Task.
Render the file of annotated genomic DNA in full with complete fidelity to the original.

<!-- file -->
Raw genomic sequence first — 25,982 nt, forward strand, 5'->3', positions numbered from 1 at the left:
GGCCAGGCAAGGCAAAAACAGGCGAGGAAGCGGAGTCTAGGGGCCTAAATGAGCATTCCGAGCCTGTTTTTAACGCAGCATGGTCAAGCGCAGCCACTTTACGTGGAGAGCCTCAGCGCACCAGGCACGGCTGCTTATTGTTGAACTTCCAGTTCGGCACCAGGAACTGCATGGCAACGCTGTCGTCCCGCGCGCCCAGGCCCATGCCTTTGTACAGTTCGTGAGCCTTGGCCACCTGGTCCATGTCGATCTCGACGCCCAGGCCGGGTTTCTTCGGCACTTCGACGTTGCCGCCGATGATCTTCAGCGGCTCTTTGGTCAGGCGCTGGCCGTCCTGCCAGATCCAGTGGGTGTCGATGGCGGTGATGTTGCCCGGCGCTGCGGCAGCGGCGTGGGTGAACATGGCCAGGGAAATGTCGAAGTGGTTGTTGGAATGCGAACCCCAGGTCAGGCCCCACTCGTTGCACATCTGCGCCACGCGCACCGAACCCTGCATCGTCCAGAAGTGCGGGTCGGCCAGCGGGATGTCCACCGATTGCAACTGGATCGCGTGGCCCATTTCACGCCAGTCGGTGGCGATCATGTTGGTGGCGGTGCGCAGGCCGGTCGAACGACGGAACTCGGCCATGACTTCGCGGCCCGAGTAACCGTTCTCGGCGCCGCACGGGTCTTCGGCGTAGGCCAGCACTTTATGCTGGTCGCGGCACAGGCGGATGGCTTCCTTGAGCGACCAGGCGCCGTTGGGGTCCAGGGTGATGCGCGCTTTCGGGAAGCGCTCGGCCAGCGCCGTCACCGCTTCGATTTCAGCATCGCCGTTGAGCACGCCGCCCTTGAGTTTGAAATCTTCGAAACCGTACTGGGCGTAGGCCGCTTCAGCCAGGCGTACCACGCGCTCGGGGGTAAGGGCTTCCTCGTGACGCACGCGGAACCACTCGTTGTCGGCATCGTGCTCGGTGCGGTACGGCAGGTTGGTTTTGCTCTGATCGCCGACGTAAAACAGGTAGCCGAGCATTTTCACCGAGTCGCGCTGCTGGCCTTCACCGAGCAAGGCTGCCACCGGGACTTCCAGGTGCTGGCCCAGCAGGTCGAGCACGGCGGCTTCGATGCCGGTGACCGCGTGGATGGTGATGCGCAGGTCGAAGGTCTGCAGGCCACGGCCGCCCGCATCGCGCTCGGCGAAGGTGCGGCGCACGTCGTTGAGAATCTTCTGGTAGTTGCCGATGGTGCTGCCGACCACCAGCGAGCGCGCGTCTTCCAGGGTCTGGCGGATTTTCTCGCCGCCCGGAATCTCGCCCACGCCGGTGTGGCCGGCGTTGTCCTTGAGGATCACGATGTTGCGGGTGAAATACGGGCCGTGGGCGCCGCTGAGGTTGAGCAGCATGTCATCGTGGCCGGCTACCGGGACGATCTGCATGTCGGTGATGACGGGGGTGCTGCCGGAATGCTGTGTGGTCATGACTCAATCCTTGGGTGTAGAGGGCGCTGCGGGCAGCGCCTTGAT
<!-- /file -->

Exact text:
Raw genomic sequence first — 25,982 nt, forward strand, 5'->3', positions numbered from 1 at the left:
GGCCAGGCAAGGCAAAAACAGGCGAGGAAGCGGAGTCTAGGGGCCTAAATGAGCATTCCGAGCCTGTTTTTAACGCAGCATGGTCAAGCGCAGCCACTTTACGTGGAGAGCCTCAGCGCACCAGGCACGGCTGCTTATTGTTGAACTTCCAGTTCGGCACCAGGAACTGCATGGCAACGCTGTCGTCCCGCGCGCCCAGGCCCATGCCTTTGTACAGTTCGTGAGCCTTGGCCACCTGGTCCATGTCGATCTCGACGCCCAGGCCGGGTTTCTTCGGCACTTCGACGTTGCCGCCGATGATCTTCAGCGGCTCTTTGGTCAGGCGCTGGCCGTCCTGCCAGATCCAGTGGGTGTCGATGGCGGTGATGTTGCCCGGCGCTGCGGCAGCGGCGTGGGTGAACATGGCCAGGGAAATGTCGAAGTGGTTGTTGGAATGCGAACCCCAGGTCAGGCCCCACTCGTTGCACATCTGCGCCACGCGCACCGAACCCTGCATCGTCCAGAAGTGCGGGTCGGCCAGCGGGATGTCCACCGATTGCAACTGGATCGCGTGGCCCATTTCACGCCAGTCGGTGGCGATCATGTTGGTGGCGGTGCGCAGGCCGGTCGAACGACGGAACTCGGCCATGACTTCGCGGCCCGAGTAACCGTTCTCGGCGCCGCACGGGTCTTCGGCGTAGGCCAGCACTTTATGCTGGTCGCGGCACAGGCGGATGGCTTCCTTGAGCGACCAGGCGCCGTTGGGGTCCAGGGTGATGCGCGCTTTCGGGAAGCGCTCGGCCAGCGCCGTCACCGCTTCGATTTCAGCATCGCCGTTGAGCACGCCGCCCTTGAGTTTGAAATCTTCGAAACCGTACTGGGCGTAGGCCGCTTCAGCCAGGCGTACCACGCGCTCGGGGGTAAGGGCTTCCTCGTGACGCACGCGGAACCACTCGTTGTCGGCATCGTGCTCGGTGCGGTACGGCAGGTTGGTTTTGCTCTGATCGCCGACGTAAAACAGGTAGCCGAGCATTTTCACCGAGTCGCGCTGCTGGCCTTCACCGAGCAAGGCTGCCACCGGGACTTCCAGGTGCTGGCCCAGCAGGTCGAGCACGGCGGCTTCGATGCCGGTGACCGCGTGGATGGTGATGCGCAGGTCGAAGGTCTGCAGGCCACGGCCGCCCGCATCGCGCTCGGCGAAGGTGCGGCGCACGTCGTTGAGAATCTTCTGGTAGTTGCCGATGGTGCTGCCGACCACCAGCGAGCGCGCGTCTTCCAGGGTCTGGCGGATTTTCTCGCCGCCCGGAATCTCGCCCACGCCGGTGTGGCCGGCGTTGTCCTTGAGGATCACGATGTTGCGGGTGAAATACGGGCCGTGGGCGCCGCTGAGGTTGAGCAGCATGTCATCGTGGCCGGCTACCGGGACGATCTGCATGTCGGTGATGACGGGGGTGCTGCCGGAATGCTGTGTGGTCATGACTCAATCCTTGGGTGTAGAGGGCGCTGCGGGCAGCGCCTTGAT